Reduce the dose or discontinue beta blockers if ascites or hepatorenal syndrome develop or systolic blood pressure is < 90 mm Hg. [4]

In patients without varices, there is no evidence to support the use of beta blockers to prevent the development of gastroesophageal varices; however, beta blockers may be used for other indications in patients with clinically significant portal hypertension. [1]

Endoscopic variceal ligation (EVL) [1][5]

  • Repeat every 1–8 weeks until varices are eradicated.
  • Obtain surveillance EGD within 1–6 months of eradication and every 6–12 months thereafter. [1][5]

Combination therapy with EVL and pharmacotherapy is not recommended for primary prophylaxis of esophageal variceal hemorrhage.

Approach [1][4][5]

Esophageal variceal hemorrhage is a medical emergency.

Pharmacological treatment

Vasoactive medication and antibiotic prophylaxis are indicated for all patients. [1][4]

Esophageal variceal bleeding is a consequence of portal hypertension, and therefore treatment focuses on reducing portal hypertension rather than the correction of coagulation abnormalities. [4]

Endoscopic treatment [1][5]

Prevention of recurrent variceal bleeding [1][5]

The combination of EVL and nonselective beta blockers for the prevention of recurrent esophageal variceal hemorrhage is more effective than either therapy alone.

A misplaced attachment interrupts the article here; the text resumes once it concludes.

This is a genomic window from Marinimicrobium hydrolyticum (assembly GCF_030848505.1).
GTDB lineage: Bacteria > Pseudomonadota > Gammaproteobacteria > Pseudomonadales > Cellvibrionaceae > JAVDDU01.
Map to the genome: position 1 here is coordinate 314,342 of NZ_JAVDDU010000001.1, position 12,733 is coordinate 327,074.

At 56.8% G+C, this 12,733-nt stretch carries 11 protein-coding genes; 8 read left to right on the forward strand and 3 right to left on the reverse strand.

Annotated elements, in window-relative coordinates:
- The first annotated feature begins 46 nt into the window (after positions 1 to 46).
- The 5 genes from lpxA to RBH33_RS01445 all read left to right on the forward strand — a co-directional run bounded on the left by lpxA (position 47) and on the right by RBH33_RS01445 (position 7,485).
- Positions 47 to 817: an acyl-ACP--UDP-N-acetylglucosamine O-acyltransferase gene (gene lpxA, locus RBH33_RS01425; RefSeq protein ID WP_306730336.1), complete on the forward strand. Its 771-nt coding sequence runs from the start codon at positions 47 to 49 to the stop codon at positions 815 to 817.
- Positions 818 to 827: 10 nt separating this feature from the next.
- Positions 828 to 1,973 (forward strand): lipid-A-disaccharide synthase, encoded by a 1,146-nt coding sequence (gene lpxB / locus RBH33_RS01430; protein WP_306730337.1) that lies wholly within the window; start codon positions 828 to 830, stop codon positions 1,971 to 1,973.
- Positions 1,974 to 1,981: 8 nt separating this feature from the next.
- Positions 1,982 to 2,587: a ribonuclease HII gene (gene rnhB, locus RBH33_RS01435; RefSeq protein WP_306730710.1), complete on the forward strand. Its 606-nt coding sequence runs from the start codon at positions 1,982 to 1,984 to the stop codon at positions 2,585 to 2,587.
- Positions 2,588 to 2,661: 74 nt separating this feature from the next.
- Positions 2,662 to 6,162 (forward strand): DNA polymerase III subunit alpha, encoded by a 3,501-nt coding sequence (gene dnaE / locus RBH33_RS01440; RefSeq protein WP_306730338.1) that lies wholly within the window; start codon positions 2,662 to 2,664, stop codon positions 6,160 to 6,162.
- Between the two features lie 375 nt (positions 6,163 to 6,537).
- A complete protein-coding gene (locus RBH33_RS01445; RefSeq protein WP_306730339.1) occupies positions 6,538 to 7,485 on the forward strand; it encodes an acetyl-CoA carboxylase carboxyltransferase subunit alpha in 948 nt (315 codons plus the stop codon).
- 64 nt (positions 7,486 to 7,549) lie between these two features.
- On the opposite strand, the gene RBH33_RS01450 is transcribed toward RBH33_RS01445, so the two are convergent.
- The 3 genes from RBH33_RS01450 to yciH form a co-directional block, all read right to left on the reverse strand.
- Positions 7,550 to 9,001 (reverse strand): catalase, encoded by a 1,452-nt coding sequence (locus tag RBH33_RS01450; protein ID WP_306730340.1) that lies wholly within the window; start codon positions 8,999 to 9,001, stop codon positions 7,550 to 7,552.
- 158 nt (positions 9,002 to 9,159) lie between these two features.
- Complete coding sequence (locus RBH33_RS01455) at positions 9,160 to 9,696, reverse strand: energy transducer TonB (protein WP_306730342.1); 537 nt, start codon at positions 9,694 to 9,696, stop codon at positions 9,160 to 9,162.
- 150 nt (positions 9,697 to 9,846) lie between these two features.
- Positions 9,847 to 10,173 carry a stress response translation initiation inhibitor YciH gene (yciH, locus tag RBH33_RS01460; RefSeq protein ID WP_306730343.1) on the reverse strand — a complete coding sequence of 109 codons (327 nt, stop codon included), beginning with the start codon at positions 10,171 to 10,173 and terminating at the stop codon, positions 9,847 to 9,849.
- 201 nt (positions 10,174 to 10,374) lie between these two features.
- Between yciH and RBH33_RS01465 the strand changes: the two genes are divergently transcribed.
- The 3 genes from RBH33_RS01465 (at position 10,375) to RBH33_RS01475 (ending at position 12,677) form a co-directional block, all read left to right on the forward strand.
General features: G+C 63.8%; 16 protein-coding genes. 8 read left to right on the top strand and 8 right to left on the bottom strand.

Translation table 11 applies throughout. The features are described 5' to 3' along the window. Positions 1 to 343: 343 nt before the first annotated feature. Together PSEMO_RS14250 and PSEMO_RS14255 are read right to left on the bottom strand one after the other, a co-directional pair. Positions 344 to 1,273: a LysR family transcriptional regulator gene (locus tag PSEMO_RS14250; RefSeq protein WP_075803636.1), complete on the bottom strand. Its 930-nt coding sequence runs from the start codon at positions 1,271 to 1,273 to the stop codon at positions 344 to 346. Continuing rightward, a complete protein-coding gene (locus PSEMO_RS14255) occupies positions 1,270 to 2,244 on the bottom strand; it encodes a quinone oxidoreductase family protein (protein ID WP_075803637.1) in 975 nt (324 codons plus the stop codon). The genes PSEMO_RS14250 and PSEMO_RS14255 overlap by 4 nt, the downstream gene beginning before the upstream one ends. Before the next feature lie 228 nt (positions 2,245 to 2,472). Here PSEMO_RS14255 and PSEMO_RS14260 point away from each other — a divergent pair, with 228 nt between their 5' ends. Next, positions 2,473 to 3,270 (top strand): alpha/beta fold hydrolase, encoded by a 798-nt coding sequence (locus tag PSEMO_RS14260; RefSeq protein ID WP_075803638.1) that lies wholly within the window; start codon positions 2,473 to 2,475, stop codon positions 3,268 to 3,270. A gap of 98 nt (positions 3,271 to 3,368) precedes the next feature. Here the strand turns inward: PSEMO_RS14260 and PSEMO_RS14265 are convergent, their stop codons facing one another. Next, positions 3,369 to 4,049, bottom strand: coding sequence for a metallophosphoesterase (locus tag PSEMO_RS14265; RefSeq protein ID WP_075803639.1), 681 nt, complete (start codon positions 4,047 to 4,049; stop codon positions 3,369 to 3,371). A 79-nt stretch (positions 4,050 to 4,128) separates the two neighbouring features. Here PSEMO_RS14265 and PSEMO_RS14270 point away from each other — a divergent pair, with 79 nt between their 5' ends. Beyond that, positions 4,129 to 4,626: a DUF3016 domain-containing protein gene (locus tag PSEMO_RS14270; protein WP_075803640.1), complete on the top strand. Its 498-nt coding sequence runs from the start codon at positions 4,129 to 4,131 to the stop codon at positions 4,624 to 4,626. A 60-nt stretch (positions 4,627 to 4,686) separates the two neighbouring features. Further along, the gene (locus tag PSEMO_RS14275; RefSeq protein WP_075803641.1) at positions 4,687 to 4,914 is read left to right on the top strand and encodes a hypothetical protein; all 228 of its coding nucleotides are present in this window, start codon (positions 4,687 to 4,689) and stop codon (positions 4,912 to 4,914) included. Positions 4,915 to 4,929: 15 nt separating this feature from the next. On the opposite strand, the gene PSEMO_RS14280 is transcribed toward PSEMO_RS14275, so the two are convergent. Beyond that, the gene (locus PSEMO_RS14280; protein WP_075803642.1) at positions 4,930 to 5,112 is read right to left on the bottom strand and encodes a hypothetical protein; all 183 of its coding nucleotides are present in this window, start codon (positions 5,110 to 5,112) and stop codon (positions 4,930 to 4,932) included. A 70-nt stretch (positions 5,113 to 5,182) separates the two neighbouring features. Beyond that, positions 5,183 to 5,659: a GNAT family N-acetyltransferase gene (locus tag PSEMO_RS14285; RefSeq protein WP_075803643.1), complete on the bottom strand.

• Six-week mortality rate after a variceal bleeding event is ∼ 20% [2][5]
  • Risk of rebleeding within 1 year if left untreated is ∼ 60% [2][5]
  1. Hwang JH, Shergill AK, Acosta RD, et al. The role of endoscopy in the management of variceal hemorrhage. Gastrointest Endosc. 2014; 80 (2): p.221-227. doi: 10.1016/j.gie.2013.07.023 . | Open in Read by QxMD
  2. Garcia-Tsao G, Bosch J. Management of Varices and Variceal Hemorrhage in Cirrhosis. N Engl J Med. 2010; 362 (9): p.823-832. doi: 10.1056/nejmra0901512 . | Open in Read by QxMD
  3. de Franchis R, Bosch J, Garcia-Tsao G, et al. Baveno VII – Renewing consensus in portal hypertension. J Hepatol. 2022; 76 (4): p.959-974. doi: 10.1016/j.jhep.2021.12.022 . | Open in Read by QxMD
  4. Garcia‐Tsao G, Abraldes JG, Berzigotti A, et al.. Portal hypertensive bleeding in cirrhosis: Risk stratification, diagnosis, and management: 2016 practice guidance by the American Association for the study of liver diseases. Hepatology. 2016; 65 (1): p.310-335. doi: 10.1002/hep.28906 . | Open in Read by QxMD
  5. Li T, Ke W, Sun P, et al. Carvedilol for portal hypertension in cirrhosis: systematic review with meta-analysis. BMJ Open. 2016; 6 (5): p.e010902. doi: 10.1136/bmjopen-2015-010902 . | Open in Read by QxMD
  6. Laine L, Barkun AN, Saltzman JR, Martel M, Leontiadis GI. ACG Clinical Guideline: Upper Gastrointestinal and Ulcer Bleeding. Am J Gastroenterol. 2021; 116 (5): p.899-917. doi: 10.14309/ajg.0000000000001245 . | Open in Read by QxMD
  7. Garcia-Tsao G, Sanyal AJ, Grace ND, Carey W. Prevention and management of gastroesophageal varices and variceal hemorrhage in cirrhosis. Hepatology. 2007; 46 (3): p.922-938. doi: 10.1002/hep.21907 . | Open in Read by QxMD
  8. Khan NM, Shapiro AB. The White Nipple Sign: Please Do Not Disturb. Case Rep Gastroenterol. 2011; 5 (2): p.386-390. doi: 10.1159/000330292 . | Open in Read by QxMD